European Council should not undermine European Parliament’s call to sanction Hungary and take serious action to protect civic rights
During an informal meeting today called by the Austrian presidency of the European Council, S&D MEP and chair of the European Parliament’s committee on civil liberties, justice and home affairs, Claude Moraes, outlined the Parliament’s grounds for triggering article 7 against the Hungarian government, which were conveyed to member states.
Although the meeting itself was positive, leading S&D MEPs remain deeply concerned by the continued failure of the Austrian presidency to take meaningful action against the Hungarian government for consistent and sustained attacks on the basic principles of EU membership.
S&D Group leader Udo Bullmann said:
“In September, the European Parliament took the historic step of voting to launch Article 7 procedures against a member state. This was supported by an overwhelming majority in the European Parliament, spanning the political spectrum. The message was clear; Victor Orbán’s government could no longer flout the basic principles of EU membership without facing consequences. This message seems to have been heard across Europe but not by the Austrian government. Sebastian Kurz looks like he is doing a lot to stop real action being taken against the Hungarian government.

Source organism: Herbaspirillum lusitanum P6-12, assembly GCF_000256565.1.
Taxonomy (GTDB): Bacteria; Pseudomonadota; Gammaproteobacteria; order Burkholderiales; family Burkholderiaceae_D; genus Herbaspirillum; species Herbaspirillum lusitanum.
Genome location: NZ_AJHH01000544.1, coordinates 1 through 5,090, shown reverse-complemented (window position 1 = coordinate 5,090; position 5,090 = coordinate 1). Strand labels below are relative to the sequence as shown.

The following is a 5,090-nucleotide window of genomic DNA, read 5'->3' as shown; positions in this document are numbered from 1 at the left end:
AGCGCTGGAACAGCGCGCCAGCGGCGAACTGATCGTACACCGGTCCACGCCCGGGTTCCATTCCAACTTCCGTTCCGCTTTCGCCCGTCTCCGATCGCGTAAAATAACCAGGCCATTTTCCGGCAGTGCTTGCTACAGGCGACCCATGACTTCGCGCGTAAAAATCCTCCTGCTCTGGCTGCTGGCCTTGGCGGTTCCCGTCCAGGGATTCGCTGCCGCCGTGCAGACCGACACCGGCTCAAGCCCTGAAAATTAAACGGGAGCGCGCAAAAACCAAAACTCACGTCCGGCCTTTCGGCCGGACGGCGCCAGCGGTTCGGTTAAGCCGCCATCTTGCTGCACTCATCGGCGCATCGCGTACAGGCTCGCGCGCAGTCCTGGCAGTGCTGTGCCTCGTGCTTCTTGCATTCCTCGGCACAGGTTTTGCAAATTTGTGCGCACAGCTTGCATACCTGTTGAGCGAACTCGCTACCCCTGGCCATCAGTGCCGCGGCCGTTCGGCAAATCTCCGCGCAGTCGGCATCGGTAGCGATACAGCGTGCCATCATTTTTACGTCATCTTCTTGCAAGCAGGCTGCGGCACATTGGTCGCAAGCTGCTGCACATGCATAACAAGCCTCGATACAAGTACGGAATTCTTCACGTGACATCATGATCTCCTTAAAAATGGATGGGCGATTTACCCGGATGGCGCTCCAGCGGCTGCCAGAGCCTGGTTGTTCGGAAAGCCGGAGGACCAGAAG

“The Austrian government, who holds the rotating presidency of the European Council, has attempted to restrict debates on the issue to informal meetings. When it was finally added to national ministers’ agendas, they refused to let the relevant MEPs attend – preferring to discuss the issue behind closed doors. This is not acceptable and confirms the concerns about the EPP’s affiliation.”
Claude Moraes, chair of the European Parliament’s committee on civil liberties, justice, and home affairs added:
“The decision to launch article 7 procedures against the Hungarian government was not taken lightly. It was based on overwhelming evidence from the last seven years of how Victor Orbán’s government has eroded basic principles of democracy and the rule of law in Hungary. We have seen attacks on independent media, universities being forced out of the country, as well as attempts to demonise immigrants and minorities.
“The EU needs to be able to act when its founding principles are threatened in a member state. The European Parliament has shown that it is willing and able to act, but meaningful follow-up is now being blocked by Orbán’s allies in the European Council. We urge Sebastian Kurz to change course and ensure an open and transparent exchange with relevant MEPs in attendance whenever the issue is debated in the Council. In the long term, we need to avoid politicisation of rule of law issues by creating a truly independent mechanism to monitor the situation in each member state.”